Lubbock Reacts to the Shuttle Columbia Tragedy - KCBD NewsChannel 11 Lubbock

2/1/03

Lubbock Reacts to the Shuttle Columbia Tragedy

On Saturday morning, Tech students watched in shock as news of the space shuttle explosion unfolded. Students expressed deep remorse for those who lost their lives for humanity.

"It's all pretty sad and that guy from Israel, it was his first mission you know, going to the moon and that happened, I mean it's all pretty sad. Seven lives were lost you know. I just sat there and prayed for and asked the Lord to comfort everybody that's mourning over that," says one Tech student.

"My heart goes out to the families. When I was very young, I remember when the Challenger explosion occurred, but I still remember the just overall mood of the nation, next to 9-11, this is the worst tragedy we've had in the past two years," says another Tech student.

"It showing all the history of all the explosions, it just reminded me of the Challenger and it's just really sad."

"I'm sure it's devastating to the program. I mean, the nature of these things always leads to questions and investigations, so I'm sure the program is certainly going to hurt from this, not to mention the devastation to the families, and my understanding is two crew members have ties to Texas Tech so I'm sure it's going to hit our community pretty hard," says another man.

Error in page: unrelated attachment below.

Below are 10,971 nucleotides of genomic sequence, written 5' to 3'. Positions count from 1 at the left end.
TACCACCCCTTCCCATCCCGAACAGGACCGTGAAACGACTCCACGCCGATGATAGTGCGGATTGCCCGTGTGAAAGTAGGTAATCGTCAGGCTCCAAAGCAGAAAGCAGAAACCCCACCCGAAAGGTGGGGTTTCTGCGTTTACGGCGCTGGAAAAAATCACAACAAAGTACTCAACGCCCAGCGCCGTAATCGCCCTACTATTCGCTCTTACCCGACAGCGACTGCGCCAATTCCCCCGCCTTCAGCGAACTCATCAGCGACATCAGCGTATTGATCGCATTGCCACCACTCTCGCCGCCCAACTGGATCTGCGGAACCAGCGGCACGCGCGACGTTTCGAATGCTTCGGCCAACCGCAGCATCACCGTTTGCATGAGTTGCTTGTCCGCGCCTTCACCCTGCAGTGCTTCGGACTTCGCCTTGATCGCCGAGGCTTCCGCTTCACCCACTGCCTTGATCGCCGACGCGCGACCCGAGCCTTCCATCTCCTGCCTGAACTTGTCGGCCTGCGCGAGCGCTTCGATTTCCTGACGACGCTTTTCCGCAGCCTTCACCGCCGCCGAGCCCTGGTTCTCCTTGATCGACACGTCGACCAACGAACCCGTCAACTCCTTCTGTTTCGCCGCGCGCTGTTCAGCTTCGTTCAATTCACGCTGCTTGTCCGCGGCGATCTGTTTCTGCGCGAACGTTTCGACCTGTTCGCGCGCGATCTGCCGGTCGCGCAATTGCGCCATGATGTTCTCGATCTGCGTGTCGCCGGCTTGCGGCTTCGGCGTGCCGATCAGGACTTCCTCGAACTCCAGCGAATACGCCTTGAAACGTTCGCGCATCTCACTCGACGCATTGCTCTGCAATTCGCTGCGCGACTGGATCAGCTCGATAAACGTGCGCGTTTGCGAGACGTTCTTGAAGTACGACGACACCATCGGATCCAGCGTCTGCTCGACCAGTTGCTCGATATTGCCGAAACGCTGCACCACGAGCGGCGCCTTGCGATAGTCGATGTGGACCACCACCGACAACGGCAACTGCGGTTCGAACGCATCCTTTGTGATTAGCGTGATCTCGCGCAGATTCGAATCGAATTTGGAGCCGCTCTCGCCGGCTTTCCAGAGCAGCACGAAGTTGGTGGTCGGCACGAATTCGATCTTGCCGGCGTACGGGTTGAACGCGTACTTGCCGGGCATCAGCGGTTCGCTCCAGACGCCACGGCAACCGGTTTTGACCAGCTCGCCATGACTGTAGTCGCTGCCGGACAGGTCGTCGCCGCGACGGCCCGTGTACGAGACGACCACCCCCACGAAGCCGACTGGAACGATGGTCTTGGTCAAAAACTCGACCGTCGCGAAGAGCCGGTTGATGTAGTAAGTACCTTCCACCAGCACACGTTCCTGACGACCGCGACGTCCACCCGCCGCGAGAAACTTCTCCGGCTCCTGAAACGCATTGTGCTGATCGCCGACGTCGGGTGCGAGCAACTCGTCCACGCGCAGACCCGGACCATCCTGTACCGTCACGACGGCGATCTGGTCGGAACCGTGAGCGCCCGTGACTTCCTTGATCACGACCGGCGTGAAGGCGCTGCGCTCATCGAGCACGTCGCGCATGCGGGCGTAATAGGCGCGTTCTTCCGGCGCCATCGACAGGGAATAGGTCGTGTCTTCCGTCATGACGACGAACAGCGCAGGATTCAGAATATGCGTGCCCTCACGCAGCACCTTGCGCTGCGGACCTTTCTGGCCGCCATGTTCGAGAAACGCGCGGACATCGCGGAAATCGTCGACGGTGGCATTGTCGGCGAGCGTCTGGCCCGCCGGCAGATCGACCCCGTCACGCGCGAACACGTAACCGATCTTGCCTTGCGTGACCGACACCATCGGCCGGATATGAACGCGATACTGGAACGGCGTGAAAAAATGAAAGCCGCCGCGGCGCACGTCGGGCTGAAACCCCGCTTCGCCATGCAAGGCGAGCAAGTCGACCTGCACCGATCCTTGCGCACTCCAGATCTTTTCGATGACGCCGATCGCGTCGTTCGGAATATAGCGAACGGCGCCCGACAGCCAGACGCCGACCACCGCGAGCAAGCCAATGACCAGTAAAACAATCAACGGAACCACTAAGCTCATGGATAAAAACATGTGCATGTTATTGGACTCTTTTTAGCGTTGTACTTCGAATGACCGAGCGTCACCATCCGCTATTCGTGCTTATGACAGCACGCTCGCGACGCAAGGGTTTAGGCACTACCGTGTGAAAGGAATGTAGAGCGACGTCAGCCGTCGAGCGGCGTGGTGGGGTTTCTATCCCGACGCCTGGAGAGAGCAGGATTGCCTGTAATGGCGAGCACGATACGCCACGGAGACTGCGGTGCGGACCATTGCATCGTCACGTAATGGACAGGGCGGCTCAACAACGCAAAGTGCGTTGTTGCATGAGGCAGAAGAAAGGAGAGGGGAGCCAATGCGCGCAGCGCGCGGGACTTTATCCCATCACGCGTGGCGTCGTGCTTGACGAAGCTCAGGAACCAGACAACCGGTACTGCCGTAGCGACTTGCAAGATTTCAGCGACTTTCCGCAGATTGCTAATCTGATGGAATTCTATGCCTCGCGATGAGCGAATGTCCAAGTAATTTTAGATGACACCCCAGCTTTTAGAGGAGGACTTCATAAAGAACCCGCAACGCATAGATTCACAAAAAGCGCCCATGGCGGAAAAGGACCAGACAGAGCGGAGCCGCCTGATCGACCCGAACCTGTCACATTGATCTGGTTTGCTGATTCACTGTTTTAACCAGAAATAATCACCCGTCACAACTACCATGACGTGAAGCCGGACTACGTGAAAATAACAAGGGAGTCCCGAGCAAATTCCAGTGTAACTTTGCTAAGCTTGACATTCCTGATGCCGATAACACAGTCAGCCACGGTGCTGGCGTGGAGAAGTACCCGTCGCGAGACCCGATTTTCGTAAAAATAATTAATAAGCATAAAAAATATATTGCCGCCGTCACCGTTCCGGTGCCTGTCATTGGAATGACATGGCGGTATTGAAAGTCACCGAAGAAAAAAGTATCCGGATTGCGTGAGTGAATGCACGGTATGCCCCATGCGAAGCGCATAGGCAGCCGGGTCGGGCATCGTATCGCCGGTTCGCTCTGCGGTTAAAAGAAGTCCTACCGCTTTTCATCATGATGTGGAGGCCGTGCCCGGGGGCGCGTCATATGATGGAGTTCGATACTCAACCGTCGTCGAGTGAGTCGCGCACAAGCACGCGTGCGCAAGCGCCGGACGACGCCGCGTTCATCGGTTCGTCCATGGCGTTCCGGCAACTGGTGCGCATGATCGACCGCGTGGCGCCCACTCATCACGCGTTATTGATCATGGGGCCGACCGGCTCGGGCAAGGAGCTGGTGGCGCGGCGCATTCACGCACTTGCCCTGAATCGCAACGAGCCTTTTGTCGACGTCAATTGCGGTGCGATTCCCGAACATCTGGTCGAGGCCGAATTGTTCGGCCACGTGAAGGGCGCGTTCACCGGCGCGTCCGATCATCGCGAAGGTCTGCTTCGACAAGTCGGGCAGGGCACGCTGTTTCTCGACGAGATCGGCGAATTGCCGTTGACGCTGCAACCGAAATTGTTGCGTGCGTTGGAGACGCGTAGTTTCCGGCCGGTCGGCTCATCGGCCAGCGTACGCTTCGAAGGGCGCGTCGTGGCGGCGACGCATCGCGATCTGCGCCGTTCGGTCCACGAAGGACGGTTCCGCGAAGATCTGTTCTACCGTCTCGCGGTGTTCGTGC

Saturday -- a city mourns. Flags were flown at half staff. Even the Tech baseball team took a moment to honor the crew of Space Shuttle Columbia as the names of the seven crew members were read followed by a moment of silence for each.

The two astronauts with Lubbock ties, William McCool and Rick Husband, will be remembered at the Science Spectrum. Director Sandy Henry told NewsChannel 11 on Saturday that plans are being made to have some of their gear on display. As of yet, Sandy says a day has not been set on when this memorial will open.

  • 2/1/03Lubbock Reacts to the Shuttle Columbia TragedyMore>>

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    Space shuttle Columbia broke apart in flames over Texas on Saturday, killing all seven astronauts just 16 minutes before they were to glide to their landing strip in Florida.
    NASA's top official, Sean O'Keefe, says he isn't ready to assume there was a problem with space shuttle Columbia's protective thermal tiles. The shuttle exploded over Texas Saturday, killing all seven astronauts aboard.
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